Clinical Trials Search at Vanderbilt-Ingram Cancer Center
Iobenguane I-131 or Crizotinib and Standard Therapy in Treating Younger Patients with Newly-Diagnosed High-Risk Neuroblastoma or Ganglioneuroblastoma
Multiple Cancer Types
This phase III trial studies iobenguane I-131 or crizotinib and standard therapy in treating younger patients with newly-diagnosed high-risk neuroblastoma or ganglioneuroblastoma. Radioactive drugs, such as iobenguane I-131, may carry radiation directly to tumor cells and not harm normal cells. Crizotinib may stop the growth of tumor cells by blocking some of the enzymes needed for cell growth. Giving iobenguane I-131 or crizotinib and standard therapy may work better compared to crizotinib and standard therapy alone in treating younger patients with neuroblastoma or ganglioneuroblastoma.
Neuroblastoma (Pediatrics), Pediatrics
Platinum Based Chemotherapy or Capecitabine in Treating Patients with Residual Triple-Negative Basal-Like Breast Cancer following Neoadjuvant Chemotherapy
This randomized phase III trial studies how well cisplatin or carboplatin (platinum based chemotherapy) works compared to capecitabine in treating patients with remaining (residual) basal-like triple-negative breast cancer following chemotherapy after surgery (neoadjuvant). Drugs used in chemotherapy, such as cisplatin, carboplatin and capecitabine, work in different ways to stop the growth of tumor cells, either by killing the cells, by stopping them from dividing, or by stopping them from spreading. It is not yet known whether cisplatin or carboplatin is more effective than capecitabine in treating patients with residual triple negative basal-like breast cancer.
Standard-Dose Combination Chemotherapy or High-Dose Combination Chemotherapy and Stem Cell Transplant in Treating Patients with Relapsed or Refractory Germ Cell Tumors
Multiple Cancer Types
This randomized phase III trial studies how well standard-dose combination chemotherapy works compared to high-dose combination chemotherapy and stem cell transplant in treating patients with germ cell tumors that have returned after a period of improvement or did not respond to treatment. Drugs used in chemotherapy, such as paclitaxel, ifosfamide, cisplatin, carboplatin, and etoposide, work in different ways to stop the growth of tumor cells, either by killing the cells, by stopping them from dividing, or by stopping them from spreading. Giving chemotherapy before a stem cell transplant stops the growth of cancer cells by stopping them from dividing or killing them. Giving colony-stimulating factors, such as filgrastim or pegfilgrastim, and certain chemotherapy drugs, helps stem cells move from the bone marrow to the blood so they can be collected and stored. Chemotherapy is then given to prepare the bone marrow for the stem cell transplant. The stem cells are then returned to the patient to replace the blood-forming cells that were destroyed by the chemotherapy. It is not yet known whether high-dose combination chemotherapy and stem cell transplant are more effective than standard-dose combination chemotherapy in treating patients with refractory or relapsed germ cell tumors.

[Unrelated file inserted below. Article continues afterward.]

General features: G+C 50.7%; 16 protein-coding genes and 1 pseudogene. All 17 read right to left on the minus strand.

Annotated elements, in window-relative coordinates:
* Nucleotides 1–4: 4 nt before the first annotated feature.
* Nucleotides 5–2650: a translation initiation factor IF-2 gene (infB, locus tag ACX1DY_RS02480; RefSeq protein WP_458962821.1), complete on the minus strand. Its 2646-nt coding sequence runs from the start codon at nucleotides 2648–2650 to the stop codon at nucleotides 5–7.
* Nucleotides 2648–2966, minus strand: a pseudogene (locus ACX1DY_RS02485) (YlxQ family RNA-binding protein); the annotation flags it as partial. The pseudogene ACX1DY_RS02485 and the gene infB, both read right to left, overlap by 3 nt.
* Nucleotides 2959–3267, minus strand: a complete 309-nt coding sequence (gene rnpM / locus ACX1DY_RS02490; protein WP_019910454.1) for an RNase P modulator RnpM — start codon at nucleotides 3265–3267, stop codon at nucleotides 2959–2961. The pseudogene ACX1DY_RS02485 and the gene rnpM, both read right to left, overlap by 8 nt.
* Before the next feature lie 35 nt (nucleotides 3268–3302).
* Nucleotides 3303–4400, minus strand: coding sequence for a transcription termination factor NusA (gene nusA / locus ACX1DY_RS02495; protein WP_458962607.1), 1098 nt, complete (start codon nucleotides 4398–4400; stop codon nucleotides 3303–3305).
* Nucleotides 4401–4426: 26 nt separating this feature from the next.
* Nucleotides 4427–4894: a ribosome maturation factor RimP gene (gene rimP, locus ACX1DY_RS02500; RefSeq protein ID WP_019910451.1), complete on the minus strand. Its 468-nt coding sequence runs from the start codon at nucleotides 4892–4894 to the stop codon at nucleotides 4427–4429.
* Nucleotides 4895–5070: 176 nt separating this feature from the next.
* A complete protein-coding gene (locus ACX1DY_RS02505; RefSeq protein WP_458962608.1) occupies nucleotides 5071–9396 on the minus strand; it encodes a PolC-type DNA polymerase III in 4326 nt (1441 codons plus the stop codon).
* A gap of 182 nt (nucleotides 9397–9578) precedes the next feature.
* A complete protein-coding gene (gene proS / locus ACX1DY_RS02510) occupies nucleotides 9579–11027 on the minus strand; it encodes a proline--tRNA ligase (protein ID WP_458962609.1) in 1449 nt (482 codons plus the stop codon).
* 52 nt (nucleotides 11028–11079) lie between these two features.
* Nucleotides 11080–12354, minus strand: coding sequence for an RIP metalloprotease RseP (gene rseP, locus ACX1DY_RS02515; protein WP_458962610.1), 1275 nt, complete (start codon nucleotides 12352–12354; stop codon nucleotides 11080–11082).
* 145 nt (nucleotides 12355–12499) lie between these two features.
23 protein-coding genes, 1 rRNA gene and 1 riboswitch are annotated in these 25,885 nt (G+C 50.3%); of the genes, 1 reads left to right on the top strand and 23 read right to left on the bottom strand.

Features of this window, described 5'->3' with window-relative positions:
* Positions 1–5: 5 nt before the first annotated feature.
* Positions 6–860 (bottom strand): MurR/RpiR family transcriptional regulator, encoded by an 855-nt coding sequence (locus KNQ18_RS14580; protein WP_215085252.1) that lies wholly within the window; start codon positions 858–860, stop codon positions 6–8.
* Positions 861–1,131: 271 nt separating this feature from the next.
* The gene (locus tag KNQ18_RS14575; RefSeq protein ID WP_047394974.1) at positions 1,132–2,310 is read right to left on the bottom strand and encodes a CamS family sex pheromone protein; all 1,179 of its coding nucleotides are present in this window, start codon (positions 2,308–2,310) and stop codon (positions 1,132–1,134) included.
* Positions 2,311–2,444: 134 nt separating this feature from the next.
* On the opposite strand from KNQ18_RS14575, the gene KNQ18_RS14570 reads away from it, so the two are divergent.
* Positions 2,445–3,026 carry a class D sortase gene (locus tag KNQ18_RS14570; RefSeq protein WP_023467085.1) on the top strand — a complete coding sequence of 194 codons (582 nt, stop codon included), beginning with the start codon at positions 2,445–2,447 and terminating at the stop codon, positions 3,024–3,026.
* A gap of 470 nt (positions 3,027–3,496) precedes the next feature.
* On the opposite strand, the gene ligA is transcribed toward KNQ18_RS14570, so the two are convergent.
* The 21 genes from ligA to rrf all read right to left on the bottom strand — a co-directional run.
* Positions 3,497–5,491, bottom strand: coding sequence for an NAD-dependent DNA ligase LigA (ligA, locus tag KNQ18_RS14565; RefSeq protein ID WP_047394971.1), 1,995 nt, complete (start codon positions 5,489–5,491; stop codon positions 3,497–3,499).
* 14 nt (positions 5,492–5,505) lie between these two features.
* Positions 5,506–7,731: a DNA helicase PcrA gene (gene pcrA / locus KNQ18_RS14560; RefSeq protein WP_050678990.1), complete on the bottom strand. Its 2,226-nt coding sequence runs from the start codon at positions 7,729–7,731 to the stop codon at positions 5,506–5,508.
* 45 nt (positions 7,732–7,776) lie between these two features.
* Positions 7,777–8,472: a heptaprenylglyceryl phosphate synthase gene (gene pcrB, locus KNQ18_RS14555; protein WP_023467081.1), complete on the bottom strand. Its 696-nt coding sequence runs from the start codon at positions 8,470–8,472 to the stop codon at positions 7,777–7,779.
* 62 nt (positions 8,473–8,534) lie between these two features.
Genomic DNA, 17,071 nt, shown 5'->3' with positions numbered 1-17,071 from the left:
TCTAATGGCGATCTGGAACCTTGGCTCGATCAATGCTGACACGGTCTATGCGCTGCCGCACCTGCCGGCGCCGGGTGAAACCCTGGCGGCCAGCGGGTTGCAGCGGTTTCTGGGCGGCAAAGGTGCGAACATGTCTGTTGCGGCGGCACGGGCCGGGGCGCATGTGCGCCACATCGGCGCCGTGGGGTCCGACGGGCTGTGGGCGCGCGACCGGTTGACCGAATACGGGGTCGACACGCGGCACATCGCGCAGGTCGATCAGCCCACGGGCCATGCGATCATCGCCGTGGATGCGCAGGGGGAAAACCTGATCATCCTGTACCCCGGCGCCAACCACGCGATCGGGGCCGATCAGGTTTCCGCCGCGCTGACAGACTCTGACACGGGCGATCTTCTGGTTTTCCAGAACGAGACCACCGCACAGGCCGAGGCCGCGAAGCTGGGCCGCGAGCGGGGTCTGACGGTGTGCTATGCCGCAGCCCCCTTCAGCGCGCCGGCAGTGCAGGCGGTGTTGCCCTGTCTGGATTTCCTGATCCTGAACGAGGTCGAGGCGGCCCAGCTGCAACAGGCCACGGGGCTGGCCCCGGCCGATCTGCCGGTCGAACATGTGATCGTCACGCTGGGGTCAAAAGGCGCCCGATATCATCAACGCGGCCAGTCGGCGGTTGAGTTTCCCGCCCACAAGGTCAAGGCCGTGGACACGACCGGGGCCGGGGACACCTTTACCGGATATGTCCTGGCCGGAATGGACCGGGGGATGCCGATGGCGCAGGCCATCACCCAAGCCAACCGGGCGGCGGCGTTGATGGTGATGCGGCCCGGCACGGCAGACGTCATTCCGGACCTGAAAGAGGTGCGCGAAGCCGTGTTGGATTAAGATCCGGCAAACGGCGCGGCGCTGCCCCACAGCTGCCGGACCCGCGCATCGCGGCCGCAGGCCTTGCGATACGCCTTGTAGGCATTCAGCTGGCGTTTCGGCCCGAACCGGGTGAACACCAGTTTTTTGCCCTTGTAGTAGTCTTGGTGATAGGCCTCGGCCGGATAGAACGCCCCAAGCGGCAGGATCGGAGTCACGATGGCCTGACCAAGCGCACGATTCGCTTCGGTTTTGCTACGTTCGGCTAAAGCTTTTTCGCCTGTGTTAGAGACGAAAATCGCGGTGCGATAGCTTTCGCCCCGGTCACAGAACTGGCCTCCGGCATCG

Germ Cell (Pediatrics), Pediatrics
A Neoadjuvant Study of Nivolumab Plus Ipilimumab or Nivolumab Plus Chemotherapy Versus Chemotherapy Alone in Early Stage Non-Small Cell Lung Cancer (NSCLC)
The purpose of this neoadjuvant study is to compare nivolumab plus chemotherapy and chemotherapy alone in terms of safety and effectiveness, and to describe nivolumab plus ipilimumab's safety and effectiveness in treating resectable NSCLC. This study has multiple primary endpoints. The first primary completion date of Pathological Complete Response is anticipated to be reached April 2020. The completion date for all primary outcome measures is expected May 2023.
Active Surveillance, Bleomycin, Carboplatin, Etoposide, or Cisplatin in Treating Pediatric and Adult Patients with Germ Cell Tumors
Multiple Cancer Types
This phase III trial studies how well active surveillance, bleomycin, carboplatin, etoposide, or cisplatin work in treating pediatric and adult patients with germ cell tumors. Active surveillance may help doctors to monitor subjects with low risk germ cell tumors after their tumor is removed. Drugs used in chemotherapy, such as bleomycin, carboplatin, etoposide, and cisplatin, work in different ways to stop the growth of tumor cells, either by killing the cells, by stopping them from dividing, or by stopping them from spreading.
Germ Cell (Pediatrics), Gynecologic, Ovarian